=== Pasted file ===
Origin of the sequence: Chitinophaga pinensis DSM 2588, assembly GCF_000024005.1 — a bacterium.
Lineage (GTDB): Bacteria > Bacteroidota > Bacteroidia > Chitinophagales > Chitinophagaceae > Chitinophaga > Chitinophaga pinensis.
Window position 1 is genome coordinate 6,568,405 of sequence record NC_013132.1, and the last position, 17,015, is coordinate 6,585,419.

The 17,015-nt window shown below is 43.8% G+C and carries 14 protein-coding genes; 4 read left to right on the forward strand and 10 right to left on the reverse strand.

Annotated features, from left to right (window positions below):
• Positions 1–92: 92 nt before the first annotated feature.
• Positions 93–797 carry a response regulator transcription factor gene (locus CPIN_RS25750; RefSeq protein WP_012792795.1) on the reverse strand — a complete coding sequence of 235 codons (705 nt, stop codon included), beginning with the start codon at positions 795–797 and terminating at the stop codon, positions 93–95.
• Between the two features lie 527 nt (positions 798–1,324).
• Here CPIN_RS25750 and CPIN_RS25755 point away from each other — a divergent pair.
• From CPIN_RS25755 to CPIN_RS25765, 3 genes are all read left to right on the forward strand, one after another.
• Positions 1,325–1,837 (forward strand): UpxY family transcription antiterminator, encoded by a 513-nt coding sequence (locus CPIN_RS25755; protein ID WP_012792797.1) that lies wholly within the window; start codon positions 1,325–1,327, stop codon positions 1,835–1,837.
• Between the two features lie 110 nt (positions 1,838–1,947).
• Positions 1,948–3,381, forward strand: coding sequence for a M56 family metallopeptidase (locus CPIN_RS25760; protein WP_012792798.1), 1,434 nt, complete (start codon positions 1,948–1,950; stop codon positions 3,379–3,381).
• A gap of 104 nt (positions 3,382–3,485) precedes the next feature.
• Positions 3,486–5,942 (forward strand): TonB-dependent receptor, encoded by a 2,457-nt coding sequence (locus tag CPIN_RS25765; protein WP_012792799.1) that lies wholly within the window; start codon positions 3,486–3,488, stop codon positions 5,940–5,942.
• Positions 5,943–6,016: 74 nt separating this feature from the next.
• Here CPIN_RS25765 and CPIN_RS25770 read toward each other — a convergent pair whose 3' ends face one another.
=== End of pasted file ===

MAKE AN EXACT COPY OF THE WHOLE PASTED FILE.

Origin of the sequence: Chitinophaga pinensis DSM 2588, assembly GCF_000024005.1 — a bacterium.
Lineage (GTDB): Bacteria > Bacteroidota > Bacteroidia > Chitinophagales > Chitinophagaceae > Chitinophaga > Chitinophaga pinensis.
Window position 1 is genome coordinate 6,568,405 of sequence record NC_013132.1, and the last position, 17,015, is coordinate 6,585,419.

The 17,015-nt window shown below is 43.8% G+C and carries 14 protein-coding genes; 4 read left to right on the forward strand and 10 right to left on the reverse strand.

Annotated features, from left to right (window positions below):
• Positions 1–92: 92 nt before the first annotated feature.
• Positions 93–797 carry a response regulator transcription factor gene (locus CPIN_RS25750; RefSeq protein WP_012792795.1) on the reverse strand — a complete coding sequence of 235 codons (705 nt, stop codon included), beginning with the start codon at positions 795–797 and terminating at the stop codon, positions 93–95.
• Between the two features lie 527 nt (positions 798–1,324).
• Here CPIN_RS25750 and CPIN_RS25755 point away from each other — a divergent pair.
• From CPIN_RS25755 to CPIN_RS25765, 3 genes are all read left to right on the forward strand, one after another.
• Positions 1,325–1,837 (forward strand): UpxY family transcription antiterminator, encoded by a 513-nt coding sequence (locus CPIN_RS25755; protein ID WP_012792797.1) that lies wholly within the window; start codon positions 1,325–1,327, stop codon positions 1,835–1,837.
• Between the two features lie 110 nt (positions 1,838–1,947).
• Positions 1,948–3,381, forward strand: coding sequence for a M56 family metallopeptidase (locus CPIN_RS25760; protein WP_012792798.1), 1,434 nt, complete (start codon positions 1,948–1,950; stop codon positions 3,379–3,381).
• A gap of 104 nt (positions 3,382–3,485) precedes the next feature.
• Positions 3,486–5,942 (forward strand): TonB-dependent receptor, encoded by a 2,457-nt coding sequence (locus tag CPIN_RS25765; protein WP_012792799.1) that lies wholly within the window; start codon positions 3,486–3,488, stop codon positions 5,940–5,942.
• Positions 5,943–6,016: 74 nt separating this feature from the next.
• Here CPIN_RS25765 and CPIN_RS25770 read toward each other — a convergent pair whose 3' ends face one another.